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New Study Discovers Why Some Families Run The Risk Of Diabetes, Kidney Failure

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Jiya Saini
Jiya Saini is a Journalist and Writer at Revyuh.com. She has been working with us since January 2018. After studying at Jamia Millia University, she is fascinated by smart lifestyle and smart living. She covers technology, games, sports and smart living, as well as good experience in press relations. She is also a freelance trainer for macOS and iOS, and In the past, she has worked with various online news magazines in India and Singapore. Email: jiya (at) revyuh (dot) com

A new study performed by researchers at the University of Utah Health suggests that a rare genetic mutation may help explain why some families are more likely to have diabetes and kidney failure.

They believe the finding, made within multiple generations of a single family, could lead to better treatments for these disorders in a wide range of patients, regardless of whether they inherited the mutation or not.

“In the past, we’ve seen,” according to Marcus Pezzolesi – the study’s corresponding author, “sporadic cases here and there, but this is the first family to demonstrate that this mutation can be inherited.”

“What’s exciting is,” as highlighted by the author, “that there are therapies being developed that could improve this condition not just within this family but more broadly among a vast spectrum of patients with diabetes who are at risk of kidney disease.”

The study, which was carried out in association with the Harvard Medical School and the Joslin Diabetes Center in Boston, is published in NPJ Genomic Medicine.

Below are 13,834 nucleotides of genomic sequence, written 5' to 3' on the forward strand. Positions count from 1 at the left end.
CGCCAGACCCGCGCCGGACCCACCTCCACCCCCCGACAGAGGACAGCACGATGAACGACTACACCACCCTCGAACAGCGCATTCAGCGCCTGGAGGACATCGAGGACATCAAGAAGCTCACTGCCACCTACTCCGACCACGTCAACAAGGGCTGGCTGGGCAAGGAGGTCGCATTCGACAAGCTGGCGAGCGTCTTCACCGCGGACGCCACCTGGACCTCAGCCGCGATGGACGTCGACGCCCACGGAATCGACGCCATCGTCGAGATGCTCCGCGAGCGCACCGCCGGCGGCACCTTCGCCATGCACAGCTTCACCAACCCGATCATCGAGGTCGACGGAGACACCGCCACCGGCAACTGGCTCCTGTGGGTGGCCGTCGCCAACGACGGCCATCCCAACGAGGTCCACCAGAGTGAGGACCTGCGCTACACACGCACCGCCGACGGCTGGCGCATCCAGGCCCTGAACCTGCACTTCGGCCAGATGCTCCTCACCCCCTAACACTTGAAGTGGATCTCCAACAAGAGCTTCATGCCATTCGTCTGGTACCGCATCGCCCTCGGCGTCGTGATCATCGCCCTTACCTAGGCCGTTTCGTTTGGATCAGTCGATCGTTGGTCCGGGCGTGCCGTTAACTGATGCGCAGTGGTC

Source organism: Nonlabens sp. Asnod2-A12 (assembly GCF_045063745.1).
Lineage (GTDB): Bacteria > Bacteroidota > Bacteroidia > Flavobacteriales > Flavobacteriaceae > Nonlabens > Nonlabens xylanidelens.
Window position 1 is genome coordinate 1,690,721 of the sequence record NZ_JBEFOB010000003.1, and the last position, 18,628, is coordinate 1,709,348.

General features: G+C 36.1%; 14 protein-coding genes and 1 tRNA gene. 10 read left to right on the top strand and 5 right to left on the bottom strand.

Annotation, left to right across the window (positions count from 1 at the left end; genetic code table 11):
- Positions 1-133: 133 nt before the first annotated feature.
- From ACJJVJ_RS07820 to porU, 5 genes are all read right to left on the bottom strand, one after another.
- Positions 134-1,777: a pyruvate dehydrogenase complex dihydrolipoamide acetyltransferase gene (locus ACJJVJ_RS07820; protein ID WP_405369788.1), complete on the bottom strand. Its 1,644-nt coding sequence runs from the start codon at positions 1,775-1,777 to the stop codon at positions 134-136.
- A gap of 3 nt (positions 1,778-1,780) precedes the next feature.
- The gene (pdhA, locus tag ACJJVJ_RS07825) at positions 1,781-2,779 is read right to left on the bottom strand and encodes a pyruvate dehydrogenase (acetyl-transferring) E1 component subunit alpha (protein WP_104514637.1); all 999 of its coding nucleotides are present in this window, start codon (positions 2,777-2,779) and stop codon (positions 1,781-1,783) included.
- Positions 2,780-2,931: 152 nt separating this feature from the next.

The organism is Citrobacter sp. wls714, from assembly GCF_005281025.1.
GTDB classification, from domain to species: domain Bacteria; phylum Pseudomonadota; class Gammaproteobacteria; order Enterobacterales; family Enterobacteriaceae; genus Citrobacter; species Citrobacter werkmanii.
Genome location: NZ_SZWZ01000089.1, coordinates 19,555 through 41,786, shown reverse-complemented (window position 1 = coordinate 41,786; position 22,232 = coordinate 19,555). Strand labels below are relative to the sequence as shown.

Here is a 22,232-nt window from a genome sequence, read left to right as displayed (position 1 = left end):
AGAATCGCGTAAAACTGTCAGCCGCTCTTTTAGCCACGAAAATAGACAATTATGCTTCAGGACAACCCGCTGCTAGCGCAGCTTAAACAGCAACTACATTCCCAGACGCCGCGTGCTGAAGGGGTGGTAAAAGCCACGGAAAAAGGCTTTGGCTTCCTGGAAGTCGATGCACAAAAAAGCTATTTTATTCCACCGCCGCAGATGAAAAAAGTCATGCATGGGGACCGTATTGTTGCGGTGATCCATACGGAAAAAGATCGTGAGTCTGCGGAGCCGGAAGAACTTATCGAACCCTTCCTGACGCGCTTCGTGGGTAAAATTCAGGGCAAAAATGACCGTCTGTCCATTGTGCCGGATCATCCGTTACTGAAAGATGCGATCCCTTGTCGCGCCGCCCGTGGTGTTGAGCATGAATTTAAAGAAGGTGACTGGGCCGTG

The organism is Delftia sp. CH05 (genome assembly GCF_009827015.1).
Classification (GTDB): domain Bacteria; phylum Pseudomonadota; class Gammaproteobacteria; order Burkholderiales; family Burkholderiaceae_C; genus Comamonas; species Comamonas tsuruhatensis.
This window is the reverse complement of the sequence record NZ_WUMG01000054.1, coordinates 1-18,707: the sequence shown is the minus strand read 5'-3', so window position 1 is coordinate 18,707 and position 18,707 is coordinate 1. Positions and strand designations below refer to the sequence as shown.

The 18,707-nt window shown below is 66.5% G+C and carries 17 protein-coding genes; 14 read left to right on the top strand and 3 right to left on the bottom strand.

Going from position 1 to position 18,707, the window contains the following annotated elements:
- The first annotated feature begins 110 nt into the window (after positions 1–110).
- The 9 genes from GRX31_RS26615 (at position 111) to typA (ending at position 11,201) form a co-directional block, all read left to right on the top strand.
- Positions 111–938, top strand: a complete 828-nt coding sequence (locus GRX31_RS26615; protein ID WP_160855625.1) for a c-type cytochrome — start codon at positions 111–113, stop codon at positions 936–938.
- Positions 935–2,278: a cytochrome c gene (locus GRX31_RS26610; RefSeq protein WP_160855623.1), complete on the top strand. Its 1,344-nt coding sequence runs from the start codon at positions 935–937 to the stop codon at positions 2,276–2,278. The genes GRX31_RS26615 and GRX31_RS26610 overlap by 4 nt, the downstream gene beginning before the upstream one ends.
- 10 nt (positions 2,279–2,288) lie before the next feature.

Adiponectin is a hormone that improves insulin sensitivity, prevents cell death, and reduces inflammation. Scientists have known for a long time that people who are overweight or obese make less adiponectin.

These people are therefore more vulnerable to insulin resistance, type 2 diabetes, renal disease, and other potentially fatal illnesses.

Pezzolesi and colleagues examined DNA samples taken from 14 members of a single family at the Joslin Diabetes Center to see if there might be a hereditary basis for diabetic kidney damage. Six members of the family, spanning three generations, all had end-stage kidney disease and diabetes.

To delve even further, the scientists employed whole genome sequencing to pinpoint a problem in the ADIPOQ gene, which produces the adiponectin protein. The mutation shortens the gene, preventing it from producing the hormone that breaks down ceramides, a fatty molecule comparable to cholesterol. People who carry the mutation consequently have greater ceramide levels. Ceramides may play a role in the development of type 2 diabetes and diabetic kidney disease, according to earlier investigations.

Single copies of this mutation were found to be sufficient to reduce adiponectin synthesis in laboratory tests of human embryonic kidney cells. According to the study’s findings, this mutation affects roughly one in every 57,000 individuals.

Overall, people who carried the genetic mutation had about 85% less adiponectin and 30% more ceramides in their blood than people in the same family who did not carry the mutation, who were used as a control group.

The study’s co-corresponding author and associate professor of nutrition and integrative physiology at the University of Utah Health, William Holland, Ph.D., adds, “What’s most exciting for me is that this finding allows us to confirm decades of research in animals.” The current study demonstrates that adiponectin deficiency negatively impacts metabolic health in people. This is consistent with the physiologic effects of adiponectin in modulating insulin sensitivity, glucose tolerance, and ceramide levels in mice.

Although the study was limited to a single family, Holland claims that its results could have a significant impact on how these illnesses are identified and treated in a wide range of patients.

According to him, “We can use these findings as a starting point for the development of personalized medicines that mimic the beneficial effects of adiponectin and diminishes the risk of diabetes and kidney disease.”

Image Credit: Getty

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